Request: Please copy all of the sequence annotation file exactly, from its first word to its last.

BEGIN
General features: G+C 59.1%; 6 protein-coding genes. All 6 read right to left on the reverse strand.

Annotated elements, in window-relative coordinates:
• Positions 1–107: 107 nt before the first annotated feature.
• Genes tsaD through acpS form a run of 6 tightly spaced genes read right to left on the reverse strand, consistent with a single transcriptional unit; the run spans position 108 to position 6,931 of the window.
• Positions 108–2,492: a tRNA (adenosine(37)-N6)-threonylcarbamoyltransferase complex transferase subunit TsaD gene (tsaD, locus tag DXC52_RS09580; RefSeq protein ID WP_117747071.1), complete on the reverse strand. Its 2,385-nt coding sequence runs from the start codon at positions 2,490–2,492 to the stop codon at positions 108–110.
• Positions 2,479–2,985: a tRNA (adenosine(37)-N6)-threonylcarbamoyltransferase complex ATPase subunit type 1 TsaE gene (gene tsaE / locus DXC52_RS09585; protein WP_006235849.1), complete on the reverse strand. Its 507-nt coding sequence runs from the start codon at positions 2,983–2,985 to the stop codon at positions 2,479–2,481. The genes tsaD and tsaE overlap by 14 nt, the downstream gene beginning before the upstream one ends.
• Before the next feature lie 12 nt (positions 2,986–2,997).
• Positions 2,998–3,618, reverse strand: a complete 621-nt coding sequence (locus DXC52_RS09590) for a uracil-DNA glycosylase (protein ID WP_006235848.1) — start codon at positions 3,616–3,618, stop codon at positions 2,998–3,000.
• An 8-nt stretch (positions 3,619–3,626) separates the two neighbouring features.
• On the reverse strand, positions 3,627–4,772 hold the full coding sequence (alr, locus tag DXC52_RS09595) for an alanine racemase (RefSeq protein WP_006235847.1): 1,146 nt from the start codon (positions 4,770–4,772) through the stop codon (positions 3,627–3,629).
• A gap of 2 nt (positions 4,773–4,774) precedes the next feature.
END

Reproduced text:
General features: G+C 59.1%; 6 protein-coding genes. All 6 read right to left on the reverse strand.

Annotated elements, in window-relative coordinates:
• Positions 1–107: 107 nt before the first annotated feature.
• Genes tsaD through acpS form a run of 6 tightly spaced genes read right to left on the reverse strand, consistent with a single transcriptional unit; the run spans position 108 to position 6,931 of the window.
• Positions 108–2,492: a tRNA (adenosine(37)-N6)-threonylcarbamoyltransferase complex transferase subunit TsaD gene (tsaD, locus tag DXC52_RS09580; RefSeq protein ID WP_117747071.1), complete on the reverse strand. Its 2,385-nt coding sequence runs from the start codon at positions 2,490–2,492 to the stop codon at positions 108–110.
• Positions 2,479–2,985: a tRNA (adenosine(37)-N6)-threonylcarbamoyltransferase complex ATPase subunit type 1 TsaE gene (gene tsaE / locus DXC52_RS09585; protein WP_006235849.1), complete on the reverse strand. Its 507-nt coding sequence runs from the start codon at positions 2,983–2,985 to the stop codon at positions 2,479–2,481. The genes tsaD and tsaE overlap by 14 nt, the downstream gene beginning before the upstream one ends.
• Before the next feature lie 12 nt (positions 2,986–2,997).
• Positions 2,998–3,618, reverse strand: a complete 621-nt coding sequence (locus DXC52_RS09590) for a uracil-DNA glycosylase (protein ID WP_006235848.1) — start codon at positions 3,616–3,618, stop codon at positions 2,998–3,000.
• An 8-nt stretch (positions 3,619–3,626) separates the two neighbouring features.
• On the reverse strand, positions 3,627–4,772 hold the full coding sequence (alr, locus tag DXC52_RS09595) for an alanine racemase (RefSeq protein WP_006235847.1): 1,146 nt from the start codon (positions 4,770–4,772) through the stop codon (positions 3,627–3,629).
• A gap of 2 nt (positions 4,773–4,774) precedes the next feature.